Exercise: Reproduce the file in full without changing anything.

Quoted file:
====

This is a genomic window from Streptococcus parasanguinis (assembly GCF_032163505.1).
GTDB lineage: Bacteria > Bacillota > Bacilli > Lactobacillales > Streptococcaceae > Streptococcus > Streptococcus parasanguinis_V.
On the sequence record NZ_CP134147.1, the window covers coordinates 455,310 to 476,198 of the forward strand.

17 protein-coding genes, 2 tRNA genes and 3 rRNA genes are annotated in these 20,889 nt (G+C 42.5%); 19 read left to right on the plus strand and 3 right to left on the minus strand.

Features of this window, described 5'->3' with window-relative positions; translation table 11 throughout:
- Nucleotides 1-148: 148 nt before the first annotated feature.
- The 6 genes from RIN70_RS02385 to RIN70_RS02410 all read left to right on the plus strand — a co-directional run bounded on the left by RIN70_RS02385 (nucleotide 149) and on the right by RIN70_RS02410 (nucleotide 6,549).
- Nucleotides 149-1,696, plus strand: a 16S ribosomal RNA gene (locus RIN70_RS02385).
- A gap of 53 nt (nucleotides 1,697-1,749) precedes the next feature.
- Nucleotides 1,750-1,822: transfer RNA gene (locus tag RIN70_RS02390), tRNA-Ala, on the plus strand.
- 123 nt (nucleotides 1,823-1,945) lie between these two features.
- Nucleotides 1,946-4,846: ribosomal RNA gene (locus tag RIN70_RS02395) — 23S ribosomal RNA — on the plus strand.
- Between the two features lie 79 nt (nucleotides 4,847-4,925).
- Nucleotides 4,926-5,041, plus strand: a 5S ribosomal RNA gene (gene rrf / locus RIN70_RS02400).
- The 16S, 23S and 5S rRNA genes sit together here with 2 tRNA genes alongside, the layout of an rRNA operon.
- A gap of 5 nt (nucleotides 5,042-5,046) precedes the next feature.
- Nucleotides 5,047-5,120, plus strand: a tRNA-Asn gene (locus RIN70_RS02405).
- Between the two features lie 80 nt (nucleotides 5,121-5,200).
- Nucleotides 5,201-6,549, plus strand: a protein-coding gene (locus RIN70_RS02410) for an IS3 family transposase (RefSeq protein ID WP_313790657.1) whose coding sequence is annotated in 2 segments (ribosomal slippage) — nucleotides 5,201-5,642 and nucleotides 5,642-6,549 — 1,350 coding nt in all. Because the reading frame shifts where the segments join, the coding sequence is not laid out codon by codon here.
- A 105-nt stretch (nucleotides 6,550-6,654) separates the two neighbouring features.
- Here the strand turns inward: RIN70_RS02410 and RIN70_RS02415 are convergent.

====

This is a genomic window from Streptococcus parasanguinis (assembly GCF_032163505.1).
GTDB lineage: Bacteria > Bacillota > Bacilli > Lactobacillales > Streptococcaceae > Streptococcus > Streptococcus parasanguinis_V.
On the sequence record NZ_CP134147.1, the window covers coordinates 455,310 to 476,198 of the forward strand.

17 protein-coding genes, 2 tRNA genes and 3 rRNA genes are annotated in these 20,889 nt (G+C 42.5%); 19 read left to right on the plus strand and 3 right to left on the minus strand.

Features of this window, described 5'->3' with window-relative positions; translation table 11 throughout:
- Nucleotides 1-148: 148 nt before the first annotated feature.
- The 6 genes from RIN70_RS02385 to RIN70_RS02410 all read left to right on the plus strand — a co-directional run bounded on the left by RIN70_RS02385 (nucleotide 149) and on the right by RIN70_RS02410 (nucleotide 6,549).
- Nucleotides 149-1,696, plus strand: a 16S ribosomal RNA gene (locus RIN70_RS02385).
- A gap of 53 nt (nucleotides 1,697-1,749) precedes the next feature.
- Nucleotides 1,750-1,822: transfer RNA gene (locus tag RIN70_RS02390), tRNA-Ala, on the plus strand.
- 123 nt (nucleotides 1,823-1,945) lie between these two features.
- Nucleotides 1,946-4,846: ribosomal RNA gene (locus tag RIN70_RS02395) — 23S ribosomal RNA — on the plus strand.
- Between the two features lie 79 nt (nucleotides 4,847-4,925).
- Nucleotides 4,926-5,041, plus strand: a 5S ribosomal RNA gene (gene rrf / locus RIN70_RS02400).
- The 16S, 23S and 5S rRNA genes sit together here with 2 tRNA genes alongside, the layout of an rRNA operon.
- A gap of 5 nt (nucleotides 5,042-5,046) precedes the next feature.
- Nucleotides 5,047-5,120, plus strand: a tRNA-Asn gene (locus RIN70_RS02405).
- Between the two features lie 80 nt (nucleotides 5,121-5,200).
- Nucleotides 5,201-6,549, plus strand: a protein-coding gene (locus RIN70_RS02410) for an IS3 family transposase (RefSeq protein ID WP_313790657.1) whose coding sequence is annotated in 2 segments (ribosomal slippage) — nucleotides 5,201-5,642 and nucleotides 5,642-6,549 — 1,350 coding nt in all. Because the reading frame shifts where the segments join, the coding sequence is not laid out codon by codon here.
- A 105-nt stretch (nucleotides 6,550-6,654) separates the two neighbouring features.
- Here the strand turns inward: RIN70_RS02410 and RIN70_RS02415 are convergent.